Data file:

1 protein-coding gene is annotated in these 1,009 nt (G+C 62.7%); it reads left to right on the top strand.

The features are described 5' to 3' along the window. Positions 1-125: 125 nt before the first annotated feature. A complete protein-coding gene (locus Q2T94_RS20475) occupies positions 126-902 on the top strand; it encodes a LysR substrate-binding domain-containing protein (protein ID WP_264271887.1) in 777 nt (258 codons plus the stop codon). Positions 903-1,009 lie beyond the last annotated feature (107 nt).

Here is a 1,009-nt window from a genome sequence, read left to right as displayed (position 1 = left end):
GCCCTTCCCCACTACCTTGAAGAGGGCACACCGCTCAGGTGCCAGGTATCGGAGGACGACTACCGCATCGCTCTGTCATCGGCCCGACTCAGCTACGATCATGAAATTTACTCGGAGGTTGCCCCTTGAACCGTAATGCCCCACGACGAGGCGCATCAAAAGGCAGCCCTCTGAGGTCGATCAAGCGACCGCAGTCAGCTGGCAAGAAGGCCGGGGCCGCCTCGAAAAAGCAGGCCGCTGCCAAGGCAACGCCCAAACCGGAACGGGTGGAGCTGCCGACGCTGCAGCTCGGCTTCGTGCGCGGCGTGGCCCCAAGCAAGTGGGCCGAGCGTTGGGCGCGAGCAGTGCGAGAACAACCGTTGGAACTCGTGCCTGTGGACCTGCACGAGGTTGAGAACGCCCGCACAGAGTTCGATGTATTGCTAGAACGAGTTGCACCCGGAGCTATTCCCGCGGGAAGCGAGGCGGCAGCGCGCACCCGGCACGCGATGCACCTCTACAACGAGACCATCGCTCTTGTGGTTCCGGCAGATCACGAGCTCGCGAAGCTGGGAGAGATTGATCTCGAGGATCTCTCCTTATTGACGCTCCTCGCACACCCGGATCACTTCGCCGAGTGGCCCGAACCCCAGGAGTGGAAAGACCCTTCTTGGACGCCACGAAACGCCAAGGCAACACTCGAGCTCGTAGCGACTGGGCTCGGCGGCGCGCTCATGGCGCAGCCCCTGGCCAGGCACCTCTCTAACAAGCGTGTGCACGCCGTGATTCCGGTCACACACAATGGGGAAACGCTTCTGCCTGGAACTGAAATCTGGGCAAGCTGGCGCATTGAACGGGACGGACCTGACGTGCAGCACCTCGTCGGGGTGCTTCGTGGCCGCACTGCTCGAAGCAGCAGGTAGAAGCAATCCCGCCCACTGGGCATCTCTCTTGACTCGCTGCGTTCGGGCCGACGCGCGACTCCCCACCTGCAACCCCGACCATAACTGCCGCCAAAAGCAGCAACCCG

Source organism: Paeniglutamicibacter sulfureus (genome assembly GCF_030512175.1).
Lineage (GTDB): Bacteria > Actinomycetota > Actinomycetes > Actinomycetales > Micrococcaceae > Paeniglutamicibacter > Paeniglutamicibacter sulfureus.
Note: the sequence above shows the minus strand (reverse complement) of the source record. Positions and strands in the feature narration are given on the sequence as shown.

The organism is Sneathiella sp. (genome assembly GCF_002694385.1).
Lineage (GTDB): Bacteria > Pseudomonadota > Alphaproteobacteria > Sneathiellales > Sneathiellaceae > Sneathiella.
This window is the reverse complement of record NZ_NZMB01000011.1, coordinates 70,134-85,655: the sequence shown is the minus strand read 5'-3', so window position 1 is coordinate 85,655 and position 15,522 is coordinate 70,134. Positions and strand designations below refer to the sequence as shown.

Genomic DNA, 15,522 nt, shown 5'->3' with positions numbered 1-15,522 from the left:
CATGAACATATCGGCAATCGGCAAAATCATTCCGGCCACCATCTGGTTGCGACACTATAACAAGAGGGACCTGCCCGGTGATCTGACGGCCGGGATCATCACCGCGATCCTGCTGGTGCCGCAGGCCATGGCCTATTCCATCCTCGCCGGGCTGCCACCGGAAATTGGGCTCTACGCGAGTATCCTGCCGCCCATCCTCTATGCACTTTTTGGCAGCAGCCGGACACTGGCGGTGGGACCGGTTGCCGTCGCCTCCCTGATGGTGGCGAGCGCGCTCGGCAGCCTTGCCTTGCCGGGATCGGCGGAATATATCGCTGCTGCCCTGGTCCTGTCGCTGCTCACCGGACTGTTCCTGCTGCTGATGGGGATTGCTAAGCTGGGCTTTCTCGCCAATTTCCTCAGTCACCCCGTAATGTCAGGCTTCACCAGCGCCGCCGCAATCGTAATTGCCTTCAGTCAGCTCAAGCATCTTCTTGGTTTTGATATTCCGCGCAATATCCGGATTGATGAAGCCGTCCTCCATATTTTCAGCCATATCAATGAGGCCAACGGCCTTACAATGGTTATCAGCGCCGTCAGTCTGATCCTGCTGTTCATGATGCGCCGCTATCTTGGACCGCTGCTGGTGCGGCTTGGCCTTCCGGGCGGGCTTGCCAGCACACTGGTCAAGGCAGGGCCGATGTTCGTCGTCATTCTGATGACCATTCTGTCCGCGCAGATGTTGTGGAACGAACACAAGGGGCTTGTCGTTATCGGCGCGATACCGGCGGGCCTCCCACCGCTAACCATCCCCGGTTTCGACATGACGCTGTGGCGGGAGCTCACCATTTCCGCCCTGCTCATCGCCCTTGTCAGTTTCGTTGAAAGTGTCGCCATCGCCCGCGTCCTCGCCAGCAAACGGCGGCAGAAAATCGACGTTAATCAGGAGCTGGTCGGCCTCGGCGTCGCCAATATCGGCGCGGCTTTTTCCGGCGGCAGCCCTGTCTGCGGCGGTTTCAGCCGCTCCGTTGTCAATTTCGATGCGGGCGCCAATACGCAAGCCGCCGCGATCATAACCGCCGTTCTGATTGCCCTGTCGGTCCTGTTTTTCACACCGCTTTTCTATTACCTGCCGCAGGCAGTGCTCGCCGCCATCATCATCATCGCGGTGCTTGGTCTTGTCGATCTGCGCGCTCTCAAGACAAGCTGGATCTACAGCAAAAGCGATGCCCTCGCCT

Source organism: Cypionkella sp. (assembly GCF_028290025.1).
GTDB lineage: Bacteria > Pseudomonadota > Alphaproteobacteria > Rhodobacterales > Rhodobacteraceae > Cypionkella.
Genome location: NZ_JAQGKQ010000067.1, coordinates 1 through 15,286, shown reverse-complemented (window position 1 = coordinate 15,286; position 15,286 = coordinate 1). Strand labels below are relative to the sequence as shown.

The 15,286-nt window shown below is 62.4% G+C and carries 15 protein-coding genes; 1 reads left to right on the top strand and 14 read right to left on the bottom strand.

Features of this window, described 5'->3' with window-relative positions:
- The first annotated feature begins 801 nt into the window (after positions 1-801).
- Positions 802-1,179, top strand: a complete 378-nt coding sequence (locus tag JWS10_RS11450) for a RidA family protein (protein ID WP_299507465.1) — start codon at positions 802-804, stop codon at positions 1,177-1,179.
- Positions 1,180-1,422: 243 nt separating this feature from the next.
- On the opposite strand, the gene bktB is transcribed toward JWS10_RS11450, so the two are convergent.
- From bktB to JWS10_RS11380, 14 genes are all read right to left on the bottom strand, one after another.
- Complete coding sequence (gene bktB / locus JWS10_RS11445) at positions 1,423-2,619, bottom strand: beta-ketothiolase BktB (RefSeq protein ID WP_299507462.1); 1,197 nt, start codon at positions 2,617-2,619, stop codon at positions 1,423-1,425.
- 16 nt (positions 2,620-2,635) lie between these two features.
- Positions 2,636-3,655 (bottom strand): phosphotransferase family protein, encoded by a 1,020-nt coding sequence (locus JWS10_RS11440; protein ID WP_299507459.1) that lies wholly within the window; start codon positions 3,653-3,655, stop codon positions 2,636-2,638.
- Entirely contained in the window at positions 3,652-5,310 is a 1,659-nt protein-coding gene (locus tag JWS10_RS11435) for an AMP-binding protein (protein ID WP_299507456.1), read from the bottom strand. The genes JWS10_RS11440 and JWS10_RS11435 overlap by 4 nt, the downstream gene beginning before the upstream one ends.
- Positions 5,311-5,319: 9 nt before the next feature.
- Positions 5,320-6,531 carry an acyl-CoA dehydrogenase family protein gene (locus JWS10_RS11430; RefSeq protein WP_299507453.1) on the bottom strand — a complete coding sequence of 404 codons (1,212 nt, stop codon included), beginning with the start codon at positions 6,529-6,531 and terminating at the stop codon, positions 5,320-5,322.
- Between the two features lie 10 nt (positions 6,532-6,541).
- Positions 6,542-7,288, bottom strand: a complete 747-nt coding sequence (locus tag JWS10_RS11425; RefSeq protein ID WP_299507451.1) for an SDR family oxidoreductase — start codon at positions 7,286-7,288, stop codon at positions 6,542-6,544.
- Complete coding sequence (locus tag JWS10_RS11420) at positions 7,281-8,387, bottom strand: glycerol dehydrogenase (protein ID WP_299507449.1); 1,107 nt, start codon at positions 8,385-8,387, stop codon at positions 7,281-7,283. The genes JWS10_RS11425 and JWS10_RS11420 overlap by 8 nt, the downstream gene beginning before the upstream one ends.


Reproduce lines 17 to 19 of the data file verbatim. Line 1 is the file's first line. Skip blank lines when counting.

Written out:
Features of this window, described 5'->3' with window-relative positions:
- The first annotated feature begins 801 nt into the window (after positions 1-801).
- Positions 802-1,179, top strand: a complete 378-nt coding sequence (locus tag JWS10_RS11450) for a RidA family protein (protein ID WP_299507465.1) — start codon at positions 802-804, stop codon at positions 1,177-1,179.